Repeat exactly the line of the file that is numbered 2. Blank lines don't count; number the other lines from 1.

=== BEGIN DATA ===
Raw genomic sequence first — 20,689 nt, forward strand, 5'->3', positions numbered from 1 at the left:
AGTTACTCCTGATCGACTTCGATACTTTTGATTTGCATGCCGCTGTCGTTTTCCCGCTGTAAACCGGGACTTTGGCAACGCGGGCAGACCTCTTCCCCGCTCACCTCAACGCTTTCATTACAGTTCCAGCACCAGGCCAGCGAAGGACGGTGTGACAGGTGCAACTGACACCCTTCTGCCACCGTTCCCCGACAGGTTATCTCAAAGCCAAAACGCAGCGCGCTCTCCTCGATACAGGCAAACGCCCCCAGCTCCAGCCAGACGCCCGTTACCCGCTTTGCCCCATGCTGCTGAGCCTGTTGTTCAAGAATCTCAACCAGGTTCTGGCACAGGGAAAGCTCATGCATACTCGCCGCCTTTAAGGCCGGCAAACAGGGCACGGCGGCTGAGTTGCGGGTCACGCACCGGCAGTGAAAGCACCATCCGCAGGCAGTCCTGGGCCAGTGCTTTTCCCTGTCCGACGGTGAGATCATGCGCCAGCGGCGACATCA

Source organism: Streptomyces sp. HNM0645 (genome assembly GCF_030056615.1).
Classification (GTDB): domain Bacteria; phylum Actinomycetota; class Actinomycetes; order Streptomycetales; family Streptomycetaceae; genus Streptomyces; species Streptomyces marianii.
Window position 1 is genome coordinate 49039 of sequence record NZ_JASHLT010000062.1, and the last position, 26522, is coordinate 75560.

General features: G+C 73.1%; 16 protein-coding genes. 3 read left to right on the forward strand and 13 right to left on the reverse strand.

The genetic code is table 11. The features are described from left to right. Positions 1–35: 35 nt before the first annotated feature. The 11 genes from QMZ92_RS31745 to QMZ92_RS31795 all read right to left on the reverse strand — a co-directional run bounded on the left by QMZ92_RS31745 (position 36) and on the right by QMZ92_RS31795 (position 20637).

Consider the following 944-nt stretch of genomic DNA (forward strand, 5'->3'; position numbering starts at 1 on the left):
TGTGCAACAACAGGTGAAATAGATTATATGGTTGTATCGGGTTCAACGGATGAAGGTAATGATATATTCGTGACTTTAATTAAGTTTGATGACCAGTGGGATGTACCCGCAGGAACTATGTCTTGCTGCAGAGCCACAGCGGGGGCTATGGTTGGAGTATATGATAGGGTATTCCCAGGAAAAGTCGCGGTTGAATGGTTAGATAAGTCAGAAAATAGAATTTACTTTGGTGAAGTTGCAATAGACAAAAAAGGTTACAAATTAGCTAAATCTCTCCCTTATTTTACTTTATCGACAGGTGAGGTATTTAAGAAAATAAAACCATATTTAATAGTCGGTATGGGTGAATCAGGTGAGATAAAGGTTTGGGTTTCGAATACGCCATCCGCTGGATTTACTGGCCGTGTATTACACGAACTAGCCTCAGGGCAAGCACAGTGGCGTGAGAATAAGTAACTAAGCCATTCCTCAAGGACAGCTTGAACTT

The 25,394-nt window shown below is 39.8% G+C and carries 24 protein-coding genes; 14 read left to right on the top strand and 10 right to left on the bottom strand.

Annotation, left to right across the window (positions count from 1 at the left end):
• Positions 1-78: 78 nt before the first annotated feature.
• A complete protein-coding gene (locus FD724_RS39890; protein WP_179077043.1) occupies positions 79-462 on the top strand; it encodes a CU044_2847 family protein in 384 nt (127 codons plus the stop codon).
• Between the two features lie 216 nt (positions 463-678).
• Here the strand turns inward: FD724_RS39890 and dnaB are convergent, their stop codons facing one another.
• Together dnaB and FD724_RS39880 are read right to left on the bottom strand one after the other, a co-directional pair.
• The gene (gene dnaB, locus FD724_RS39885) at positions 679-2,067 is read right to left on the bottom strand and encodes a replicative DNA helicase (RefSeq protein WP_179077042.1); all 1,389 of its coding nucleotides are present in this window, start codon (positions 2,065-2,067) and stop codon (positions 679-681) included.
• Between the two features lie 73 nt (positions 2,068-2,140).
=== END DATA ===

AGTTACTCCTGATCGACTTCGATACTTTTGATTTGCATGCCGCTGTCGTTTTCCCGCTGTAAACCGGGACTTTGGCAACGCGGGCAGACCTCTTCCCCGCTCACCTCAACGCTTTCATTACAGTTCCAGCACCAGGCCAGCGAAGGACGGTGTGACAGGTGCAACTGACACCCTTCTGCCACCGTTCCCCGACAGGTTATCTCAAAGCCAAAACGCAGCGCGCTCTCCTCGATACAGGCAAACGCCCCCAGCTCCAGCCAGACGCCCGTTACCCGCTTTGCCCCATGCTGCTGAGCCTGTTGTTCAAGAATCTCAACCAGGTTCTGGCACAGGGAAAGCTCATGCATACTCGCCGCCTTTAAGGCCGGCAAACAGGGCACGGCGGCTGAGTTGCGGGTCACGCACCGGCAGTGAAAGCACCATCCGCAGGCAGTCCTGGGCCAGTGCTTTTCCCTGTCCGACGGTGAGATCATGCGCCAGCGGCGACATCA